With the rising cost of living and healthy food already being so expensive; students often resort to the cheapest food options, which usually have relatively low nutritional values. This problem came to the attention of Lisa Matthews and Carla De Beer, and through a collaboration between the AgriScience Student Association (ASA) and Facilities Management, they have found a solution; The Garden Grid.

Both serving on the ASA’s executive committee for 2018/19, Matthews and De Beer wanted to do their part in solving this problem “because eating fresh, healthy food is often really low on the list of students’ priorities.” They are working with Facilities Management to make plots on Stellenbosch University’s Welgevallen farm available to students. Here, students can grow their own fresh produce which they can use to supplement their food intake and ease the burden on their budgets. Matthews adds that this is also an effort to help alleviate the food crisis on campus. She hopes that through this project, students will have a more sustainable food source that supplements existing initiatives to eradicate student hunger.

The farm is situated next to Coetzenberg and is walking distance from the university’s main campus. There is a pedestrian gate open from 6am until 7pm daily. Through a donation from the seed producing company, Ball-Straathof, ASA provides start-up seeds to interested students. These seeds range from beans, tomatoes and onions to broccoli, cucumber, herbs, and the like. Students also have the option of using their own seeds and growing them on their allocated plot of land. Other sponsors and donors include; Master Organics, who donated compost and Facilities Management, who sponsored seedlings and potting soils. Additionally, the plots are watered for students so, all one has to worry about is weeding the plot and laying down mulch or compost.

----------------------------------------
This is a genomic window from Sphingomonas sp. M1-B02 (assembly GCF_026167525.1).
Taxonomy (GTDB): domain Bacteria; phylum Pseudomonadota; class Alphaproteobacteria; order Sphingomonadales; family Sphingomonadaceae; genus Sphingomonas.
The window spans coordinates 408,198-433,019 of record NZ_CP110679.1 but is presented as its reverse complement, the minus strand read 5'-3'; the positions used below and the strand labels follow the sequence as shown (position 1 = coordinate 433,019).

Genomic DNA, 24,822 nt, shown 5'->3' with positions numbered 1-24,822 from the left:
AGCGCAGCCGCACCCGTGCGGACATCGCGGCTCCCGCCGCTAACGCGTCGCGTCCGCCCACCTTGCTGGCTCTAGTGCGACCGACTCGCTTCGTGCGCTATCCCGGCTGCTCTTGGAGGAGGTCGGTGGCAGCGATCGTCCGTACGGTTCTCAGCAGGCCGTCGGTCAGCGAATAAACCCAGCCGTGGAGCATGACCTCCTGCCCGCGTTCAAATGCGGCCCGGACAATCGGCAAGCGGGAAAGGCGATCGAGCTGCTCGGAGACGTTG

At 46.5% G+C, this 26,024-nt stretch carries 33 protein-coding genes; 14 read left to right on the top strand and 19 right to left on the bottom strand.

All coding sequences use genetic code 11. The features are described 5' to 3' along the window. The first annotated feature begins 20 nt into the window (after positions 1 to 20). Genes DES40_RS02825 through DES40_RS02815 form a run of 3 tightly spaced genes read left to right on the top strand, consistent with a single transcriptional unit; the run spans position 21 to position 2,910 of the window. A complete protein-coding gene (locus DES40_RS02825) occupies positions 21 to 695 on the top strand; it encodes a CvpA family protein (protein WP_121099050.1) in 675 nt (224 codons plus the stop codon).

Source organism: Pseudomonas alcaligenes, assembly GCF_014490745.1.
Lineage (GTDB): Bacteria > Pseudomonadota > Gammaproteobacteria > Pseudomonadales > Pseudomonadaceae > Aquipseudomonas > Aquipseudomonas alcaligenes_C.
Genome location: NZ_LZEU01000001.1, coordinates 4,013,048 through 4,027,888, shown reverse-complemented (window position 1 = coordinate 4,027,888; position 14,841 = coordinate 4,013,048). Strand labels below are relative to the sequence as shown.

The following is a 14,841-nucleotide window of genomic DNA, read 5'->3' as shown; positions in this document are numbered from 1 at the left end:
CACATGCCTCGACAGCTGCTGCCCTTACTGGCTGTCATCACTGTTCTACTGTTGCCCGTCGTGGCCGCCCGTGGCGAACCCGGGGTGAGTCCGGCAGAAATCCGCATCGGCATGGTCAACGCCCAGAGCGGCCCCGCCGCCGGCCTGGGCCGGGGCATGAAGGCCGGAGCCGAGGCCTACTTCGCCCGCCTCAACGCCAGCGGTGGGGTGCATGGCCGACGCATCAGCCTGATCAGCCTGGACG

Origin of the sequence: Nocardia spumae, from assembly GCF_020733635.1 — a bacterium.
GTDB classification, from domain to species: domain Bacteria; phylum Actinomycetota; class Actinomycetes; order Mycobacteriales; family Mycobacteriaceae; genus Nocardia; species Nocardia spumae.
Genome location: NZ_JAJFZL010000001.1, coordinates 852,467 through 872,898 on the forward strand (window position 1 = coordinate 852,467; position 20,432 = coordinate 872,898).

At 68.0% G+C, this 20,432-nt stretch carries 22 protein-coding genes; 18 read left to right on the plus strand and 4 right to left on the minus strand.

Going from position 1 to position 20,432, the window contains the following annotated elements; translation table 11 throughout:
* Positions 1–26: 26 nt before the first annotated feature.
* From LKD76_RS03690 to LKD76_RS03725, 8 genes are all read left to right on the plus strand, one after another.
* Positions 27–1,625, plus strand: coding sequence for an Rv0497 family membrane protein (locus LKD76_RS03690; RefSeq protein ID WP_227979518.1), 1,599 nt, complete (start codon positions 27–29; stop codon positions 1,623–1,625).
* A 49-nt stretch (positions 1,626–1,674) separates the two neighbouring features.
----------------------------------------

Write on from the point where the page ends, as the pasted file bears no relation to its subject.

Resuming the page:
We want people to exchange knowledge with each other and gain an understanding of the processes behind their food .”

– Lisa Matthews and Carla De Beer

The application process is simple, with the only requirements being that students apply in groups, as this eases the burden of maintaining the plot. Additionally, students ought to donate a portion of their harvest to a charity’s pantry of their choice. The ASA has also offered to donate this portion on behalf of students to The Small Things Fund, an organisation that – amongst other things – assists students with food parcels.

To apply for a plot on The Garden Grid, send an email to thegardengrid@gmail.com to receive an application form. You can also send any queries and questions to the aforementioned email address.

Not only does this initiative allow you to embrace healthy eating; it also allows for community interaction and affords harvesters the opportunity to give back to the community by donating a portion of their harvest. De Beer and Matthews emphasize that they value the networking this project encourages; “We want people to exchange knowledge with each other and gain an understanding of the processes behind their food, to foster a sense of respect for the food and to build people’s confidence in their ability to grow their own food.”

Categories: University